Homogenization is a completely separate process than pasteurization, so you can have pasteurized milk that hasn’t been homogenized and vice versa. Homogenized milk is any milk "that has been mechanically treated to ensure that it has a smooth, even consistency".

Join The Conversation

Top Comment:
“I now live next to a neighbor who has three cows and sells us two gallons of raw milk a week. It is fabulous. Anyone who has not tasted raw milk should note that the taste difference is profound. While pasteurization has its place, the process definitely changes the taste of any product for the worse.”
— howiff

When milk is left un-homogenized, the fats eventually rise to the top and create a layer of cream (hence the phrase "only the cream rises to the top"). Homogenization changes this by heating and vigorously pounding the milk through tiny holes to break down fat molecules, allowing them to stay suspended in the rest of the liquid and resist separation.

Big dairy producers favor homogenization because it allows them to create a uniform product from the milk of many different herds of cows, makes it easier to filter that milk into the different fat percentages (whole, 2%, and skim), and leads to a longer overall shelf life. While the process does not involve additives or chemical treatments, homogenization is sometimes criticized for altering the ways our bodies absorb milk fat (though there are no legitimate medical findings to support these claims).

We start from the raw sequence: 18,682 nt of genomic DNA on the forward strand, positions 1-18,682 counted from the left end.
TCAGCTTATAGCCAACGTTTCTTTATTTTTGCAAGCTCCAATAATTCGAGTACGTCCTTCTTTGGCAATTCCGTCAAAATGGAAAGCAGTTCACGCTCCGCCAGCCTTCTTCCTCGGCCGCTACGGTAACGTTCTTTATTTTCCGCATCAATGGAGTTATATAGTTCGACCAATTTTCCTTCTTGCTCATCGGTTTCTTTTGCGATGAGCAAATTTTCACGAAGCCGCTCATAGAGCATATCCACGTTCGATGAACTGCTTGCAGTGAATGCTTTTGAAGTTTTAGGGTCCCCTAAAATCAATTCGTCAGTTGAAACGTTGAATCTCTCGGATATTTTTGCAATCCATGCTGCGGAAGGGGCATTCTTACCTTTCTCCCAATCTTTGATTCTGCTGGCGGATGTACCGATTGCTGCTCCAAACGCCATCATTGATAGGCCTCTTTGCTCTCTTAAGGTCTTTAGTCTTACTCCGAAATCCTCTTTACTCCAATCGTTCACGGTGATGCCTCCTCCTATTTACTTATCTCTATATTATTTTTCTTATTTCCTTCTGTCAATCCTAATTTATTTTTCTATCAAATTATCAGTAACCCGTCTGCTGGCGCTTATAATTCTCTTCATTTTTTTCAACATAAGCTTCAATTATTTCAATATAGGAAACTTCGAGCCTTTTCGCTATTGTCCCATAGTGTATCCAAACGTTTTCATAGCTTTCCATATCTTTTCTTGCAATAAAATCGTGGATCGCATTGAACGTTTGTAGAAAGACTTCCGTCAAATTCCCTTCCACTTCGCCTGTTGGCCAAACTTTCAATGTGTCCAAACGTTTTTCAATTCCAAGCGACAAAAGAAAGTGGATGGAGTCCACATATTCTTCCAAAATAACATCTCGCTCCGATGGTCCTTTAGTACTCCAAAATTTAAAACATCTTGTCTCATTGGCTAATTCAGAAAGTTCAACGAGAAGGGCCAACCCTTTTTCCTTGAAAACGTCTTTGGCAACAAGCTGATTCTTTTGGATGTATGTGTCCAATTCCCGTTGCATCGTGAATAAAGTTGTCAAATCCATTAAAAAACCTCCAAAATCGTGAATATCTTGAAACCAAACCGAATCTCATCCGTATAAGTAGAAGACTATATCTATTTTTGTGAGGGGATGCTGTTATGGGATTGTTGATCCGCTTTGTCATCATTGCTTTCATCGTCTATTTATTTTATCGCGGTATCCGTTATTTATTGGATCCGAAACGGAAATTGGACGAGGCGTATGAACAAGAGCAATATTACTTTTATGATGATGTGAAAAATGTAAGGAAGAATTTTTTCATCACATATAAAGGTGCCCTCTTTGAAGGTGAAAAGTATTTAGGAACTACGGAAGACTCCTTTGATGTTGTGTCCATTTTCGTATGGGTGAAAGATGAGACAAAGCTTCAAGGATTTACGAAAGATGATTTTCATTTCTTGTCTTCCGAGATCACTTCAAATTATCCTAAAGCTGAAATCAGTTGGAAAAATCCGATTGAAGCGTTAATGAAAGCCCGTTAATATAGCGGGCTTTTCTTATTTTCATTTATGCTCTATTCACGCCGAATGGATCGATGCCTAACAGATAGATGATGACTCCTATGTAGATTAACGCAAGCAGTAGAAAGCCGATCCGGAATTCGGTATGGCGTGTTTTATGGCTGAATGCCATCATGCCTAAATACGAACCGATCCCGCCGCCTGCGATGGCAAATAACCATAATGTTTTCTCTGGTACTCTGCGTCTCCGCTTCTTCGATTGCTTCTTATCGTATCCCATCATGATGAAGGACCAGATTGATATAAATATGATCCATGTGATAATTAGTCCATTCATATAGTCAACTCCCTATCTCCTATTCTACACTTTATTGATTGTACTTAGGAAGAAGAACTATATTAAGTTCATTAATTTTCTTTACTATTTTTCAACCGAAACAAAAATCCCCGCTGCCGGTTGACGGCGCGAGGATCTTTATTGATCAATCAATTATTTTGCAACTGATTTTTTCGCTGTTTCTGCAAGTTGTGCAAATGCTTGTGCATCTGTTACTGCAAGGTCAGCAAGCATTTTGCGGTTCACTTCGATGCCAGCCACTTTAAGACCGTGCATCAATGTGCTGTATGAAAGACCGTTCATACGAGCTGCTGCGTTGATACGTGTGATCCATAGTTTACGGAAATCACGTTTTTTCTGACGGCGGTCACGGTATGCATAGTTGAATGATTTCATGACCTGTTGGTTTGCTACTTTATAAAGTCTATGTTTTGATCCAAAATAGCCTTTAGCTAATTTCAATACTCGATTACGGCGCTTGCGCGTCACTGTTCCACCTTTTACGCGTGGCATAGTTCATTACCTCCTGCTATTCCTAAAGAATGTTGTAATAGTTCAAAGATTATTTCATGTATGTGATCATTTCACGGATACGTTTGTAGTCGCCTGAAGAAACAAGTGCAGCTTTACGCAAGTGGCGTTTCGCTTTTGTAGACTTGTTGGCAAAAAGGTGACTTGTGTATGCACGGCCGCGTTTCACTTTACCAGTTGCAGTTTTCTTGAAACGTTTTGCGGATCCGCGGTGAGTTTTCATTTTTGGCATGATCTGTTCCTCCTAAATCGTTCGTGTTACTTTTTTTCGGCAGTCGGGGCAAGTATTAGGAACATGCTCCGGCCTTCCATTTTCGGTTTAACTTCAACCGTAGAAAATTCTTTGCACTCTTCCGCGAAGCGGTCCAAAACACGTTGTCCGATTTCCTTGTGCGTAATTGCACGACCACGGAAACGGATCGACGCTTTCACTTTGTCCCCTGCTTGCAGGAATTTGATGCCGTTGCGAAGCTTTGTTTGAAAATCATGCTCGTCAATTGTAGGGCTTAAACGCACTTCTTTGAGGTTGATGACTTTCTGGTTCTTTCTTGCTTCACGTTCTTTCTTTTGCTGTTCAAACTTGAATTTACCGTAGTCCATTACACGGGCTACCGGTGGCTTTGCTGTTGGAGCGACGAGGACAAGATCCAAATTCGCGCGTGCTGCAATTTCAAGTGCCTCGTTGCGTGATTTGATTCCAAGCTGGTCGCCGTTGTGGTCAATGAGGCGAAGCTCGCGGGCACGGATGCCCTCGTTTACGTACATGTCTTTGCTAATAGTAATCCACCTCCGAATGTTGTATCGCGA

Cookies with their smooth, homogenized, partner in crime. Photo by Mark Weinberg

Raw Milk

Raw milk is milk as you get directly from an animal; it has not been pasteurized, homogenized, or otherwise altered in any way. The conversation around whether raw milk is safe for human consumption is perhaps the most fraught question facing milk consumers. Both the US Food and Drug Administration (FDA) and the Centers for Disease Control and Prevention (CDC) warn that drinking raw milk can lead to serious health risks. According to the FDA, unpasteurized milk can carry bacteria that causes multiple foodborne illnesses, in addition to health complications as extreme as kidney failure, further claiming that children, expectant mothers, and the elderly are especially susceptible to being affected. This is why pasteurization was invented in the first place: to eliminate the possibly harmful bacteria found in raw milk.